Though the number of pandas in the wild has risen in recent years thanks to various conservation efforts, especially in China, pandas remain a threatened species for a couple of reasons: their natural habitat keeps shrinking due to deforestation, and they’re hard to breed in captivity. Vitale believes that the recent incline in the panda population is a sign of hope for all of us, though, even as we’re bombarded daily with alarming headlines about climate change. “The story of the panda is a perfect metaphor for what we can do to turn things around,” she says. “We are at a turning point and the world is fragile and vulnerable. The choice is ours now. I want to tell people not to feel helpless and remind them that the power of individuals to make a difference is real.”
Read the full article here.
Ami Vitale worked with Instagram to create a beautiful film about the work happening at Reteti Elephant Sanctuary. Instagram featured it on its new IGTV channel for World Elephant Day, where it was viewed over 630,000 times.
You can view it here.
The nominees for the 2nd Annual Pritzker Emerging Environmental Genius Award were announced today. Ami Vitale is one of the nominators for the prize.
This award is the first environmental award to single out innovators under the age of 40. It is created to serve as an early investment in our future, giving today’s top young minds the community and financial support that will take their ideas to the next level.
Ami nominated Asha de Vos, founder of Oceanswell, Sri Lanka’s first marine conservation research and education organization, and an important advocate for diversity in marine conservation.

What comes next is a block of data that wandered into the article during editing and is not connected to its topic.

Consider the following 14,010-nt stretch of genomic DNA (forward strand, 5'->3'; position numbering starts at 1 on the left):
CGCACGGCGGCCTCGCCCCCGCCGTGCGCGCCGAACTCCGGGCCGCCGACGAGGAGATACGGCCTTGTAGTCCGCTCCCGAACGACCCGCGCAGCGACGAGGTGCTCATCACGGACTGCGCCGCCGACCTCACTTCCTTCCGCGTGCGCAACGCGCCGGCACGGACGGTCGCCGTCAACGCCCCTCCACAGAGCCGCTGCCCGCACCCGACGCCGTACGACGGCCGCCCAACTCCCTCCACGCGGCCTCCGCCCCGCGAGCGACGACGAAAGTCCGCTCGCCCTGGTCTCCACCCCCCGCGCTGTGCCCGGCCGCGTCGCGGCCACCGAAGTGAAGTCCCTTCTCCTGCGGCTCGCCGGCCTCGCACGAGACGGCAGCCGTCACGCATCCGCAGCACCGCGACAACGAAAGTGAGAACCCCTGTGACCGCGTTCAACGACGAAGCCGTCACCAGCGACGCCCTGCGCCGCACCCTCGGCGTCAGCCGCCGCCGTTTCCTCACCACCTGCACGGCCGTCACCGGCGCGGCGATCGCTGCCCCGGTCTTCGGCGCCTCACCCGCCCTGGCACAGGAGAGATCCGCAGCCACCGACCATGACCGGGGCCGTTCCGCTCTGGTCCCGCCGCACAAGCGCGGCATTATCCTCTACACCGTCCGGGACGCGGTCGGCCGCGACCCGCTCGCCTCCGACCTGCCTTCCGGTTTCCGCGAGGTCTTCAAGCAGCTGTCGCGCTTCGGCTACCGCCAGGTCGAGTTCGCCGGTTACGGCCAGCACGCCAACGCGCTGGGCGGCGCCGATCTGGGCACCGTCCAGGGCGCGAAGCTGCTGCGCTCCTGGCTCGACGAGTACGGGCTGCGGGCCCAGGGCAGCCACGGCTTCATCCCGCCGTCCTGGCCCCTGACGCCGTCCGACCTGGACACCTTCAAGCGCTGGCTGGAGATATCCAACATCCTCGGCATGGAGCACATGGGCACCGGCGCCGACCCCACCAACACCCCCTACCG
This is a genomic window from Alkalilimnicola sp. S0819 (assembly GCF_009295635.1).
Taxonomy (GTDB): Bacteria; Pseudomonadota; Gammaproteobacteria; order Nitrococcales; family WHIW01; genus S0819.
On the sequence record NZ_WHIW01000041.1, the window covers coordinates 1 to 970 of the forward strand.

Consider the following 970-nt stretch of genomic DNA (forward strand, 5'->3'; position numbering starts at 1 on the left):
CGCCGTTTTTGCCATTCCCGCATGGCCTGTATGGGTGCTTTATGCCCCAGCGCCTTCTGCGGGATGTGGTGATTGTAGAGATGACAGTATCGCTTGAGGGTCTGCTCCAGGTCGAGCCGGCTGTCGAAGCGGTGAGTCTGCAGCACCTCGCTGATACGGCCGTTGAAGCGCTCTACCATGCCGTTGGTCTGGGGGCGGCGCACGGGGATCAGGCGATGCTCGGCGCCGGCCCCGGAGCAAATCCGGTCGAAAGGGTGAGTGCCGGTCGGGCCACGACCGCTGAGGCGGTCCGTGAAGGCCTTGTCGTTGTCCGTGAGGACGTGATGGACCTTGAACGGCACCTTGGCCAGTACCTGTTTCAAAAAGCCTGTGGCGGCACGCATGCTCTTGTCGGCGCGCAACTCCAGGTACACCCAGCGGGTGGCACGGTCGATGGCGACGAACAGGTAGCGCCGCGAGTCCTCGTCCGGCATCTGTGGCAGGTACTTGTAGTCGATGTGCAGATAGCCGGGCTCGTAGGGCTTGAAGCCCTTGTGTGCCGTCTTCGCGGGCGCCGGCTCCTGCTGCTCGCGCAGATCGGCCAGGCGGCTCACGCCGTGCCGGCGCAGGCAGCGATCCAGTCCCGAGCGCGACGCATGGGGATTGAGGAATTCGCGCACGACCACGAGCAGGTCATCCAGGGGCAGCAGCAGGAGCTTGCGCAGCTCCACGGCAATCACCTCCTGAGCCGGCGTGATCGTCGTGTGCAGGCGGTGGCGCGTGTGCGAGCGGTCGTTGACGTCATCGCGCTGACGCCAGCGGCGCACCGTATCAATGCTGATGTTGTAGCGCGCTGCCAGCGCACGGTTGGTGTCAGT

Ami was named one of the three finalists for the 2018 Wildscreen Photo Story Panda Award. To win this award is to have your work judged as one of the best examples in the natural world storytelling genre by the industry’s most respected and accomplished leaders.
The finalist gallery was recently featured in The Guardian and The Daily Telegraph.
Over the last two decades, Ami Vitale has travelled to over 95 countries, writing, taking photographs and now making films, driven by belief that telling stories helps connect people rather than emphasize differences. Besides working with National Geographic Magazine, she conducts photography workshops all over the world and is publishing a book, Panda Love: the Secret Lives of Pandas.
In this piece, “How I Got Here: Ami Vitale,” she speaks to Creative Review about how she discovered photography, making an impact and more, and tells the stories of some of her images.
Smithsonian Magazine published a feature, “Why Photographing Pandas is More Challenging Than You Might Think,” coinciding with the release of Ami Vitale’s latest book, Panda Love: The Secret Lives of Pandas.
Through its 159 pages, the book takes viewers on an exclusive look behind the scenes of China’s panda breeding centers and captive release program, chronicling the lovable bears’ journey—from blind, hairless newborns no bigger than a stick of butter to full-furred adults who tip the scales at more than 300 pounds.
Native to the forested mountains of central China, panda populations suffered in the late 20th century from poaching, deforestation and encroaching human development. However, with the backing of the Chinese government, the creatures are slowly multiplying in the rugged terrain. And now, as Vitale details in Panda Love, scientists are working to not only breed baby pandas, but release them back into the wild.
Read more about Ami’s process photographing pandas here.
Ami Vitale spoke with Buffalo, NY’s local NPR station, WBFO, prior to her lecture, “Rhinos, Rickshaws, and Revolutions” in a piece entitled Photojournalist Views a Planet Under Duress.
Ami offers some background on her career and the stories she shares in her lectures, particularly focusing on Sudan, the last male Northern White Rhino. Ami had first met Sudan at a zoo in the Czech Republic, years before she captured the heartbreaking image of his final moments alive. It was this story that marked her shift from photographing conflict to focusing on stories about animal and environmental conservation.
Listen to the full radio piece here.